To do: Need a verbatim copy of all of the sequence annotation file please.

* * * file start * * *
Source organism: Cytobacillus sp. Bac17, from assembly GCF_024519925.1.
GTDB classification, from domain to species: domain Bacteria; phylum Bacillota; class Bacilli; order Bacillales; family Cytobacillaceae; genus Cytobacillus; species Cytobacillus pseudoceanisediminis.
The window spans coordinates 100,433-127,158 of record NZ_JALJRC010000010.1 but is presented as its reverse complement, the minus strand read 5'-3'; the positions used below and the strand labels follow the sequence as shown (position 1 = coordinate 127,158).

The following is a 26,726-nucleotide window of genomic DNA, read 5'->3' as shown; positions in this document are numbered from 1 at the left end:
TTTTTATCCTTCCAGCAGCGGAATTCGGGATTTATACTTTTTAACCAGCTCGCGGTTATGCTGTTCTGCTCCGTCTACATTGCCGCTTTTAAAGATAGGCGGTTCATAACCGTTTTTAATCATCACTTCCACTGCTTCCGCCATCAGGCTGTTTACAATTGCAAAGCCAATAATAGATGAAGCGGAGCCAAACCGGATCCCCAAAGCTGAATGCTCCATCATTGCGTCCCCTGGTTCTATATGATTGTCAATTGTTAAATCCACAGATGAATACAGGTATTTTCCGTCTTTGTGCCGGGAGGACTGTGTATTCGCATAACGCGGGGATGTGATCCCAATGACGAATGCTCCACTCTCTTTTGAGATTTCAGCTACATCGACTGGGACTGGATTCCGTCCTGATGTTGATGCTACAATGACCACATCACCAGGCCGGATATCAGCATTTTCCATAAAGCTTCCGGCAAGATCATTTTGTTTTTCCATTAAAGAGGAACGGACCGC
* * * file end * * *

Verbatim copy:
Source organism: Cytobacillus sp. Bac17, from assembly GCF_024519925.1.
GTDB classification, from domain to species: domain Bacteria; phylum Bacillota; class Bacilli; order Bacillales; family Cytobacillaceae; genus Cytobacillus; species Cytobacillus pseudoceanisediminis.
The window spans coordinates 100,433-127,158 of record NZ_JALJRC010000010.1 but is presented as its reverse complement, the minus strand read 5'-3'; the positions used below and the strand labels follow the sequence as shown (position 1 = coordinate 127,158).

The following is a 26,726-nucleotide window of genomic DNA, read 5'->3' as shown; positions in this document are numbered from 1 at the left end:
TTTTTATCCTTCCAGCAGCGGAATTCGGGATTTATACTTTTTAACCAGCTCGCGGTTATGCTGTTCTGCTCCGTCTACATTGCCGCTTTTAAAGATAGGCGGTTCATAACCGTTTTTAATCATCACTTCCACTGCTTCCGCCATCAGGCTGTTTACAATTGCAAAGCCAATAATAGATGAAGCGGAGCCAAACCGGATCCCCAAAGCTGAATGCTCCATCATTGCGTCCCCTGGTTCTATATGATTGTCAATTGTTAAATCCACAGATGAATACAGGTATTTTCCGTCTTTGTGCCGGGAGGACTGTGTATTCGCATAACGCGGGGATGTGATCCCAATGACGAATGCTCCACTCTCTTTTGAGATTTCAGCTACATCGACTGGGACTGGATTCCGTCCTGATGTTGATGCTACAATGACCACATCACCAGGCCGGATATCAGCATTTTCCATAAAGCTTCCGGCAAGATCATTTTGTTTTTCCATTAAAGAGGAACGGACCGC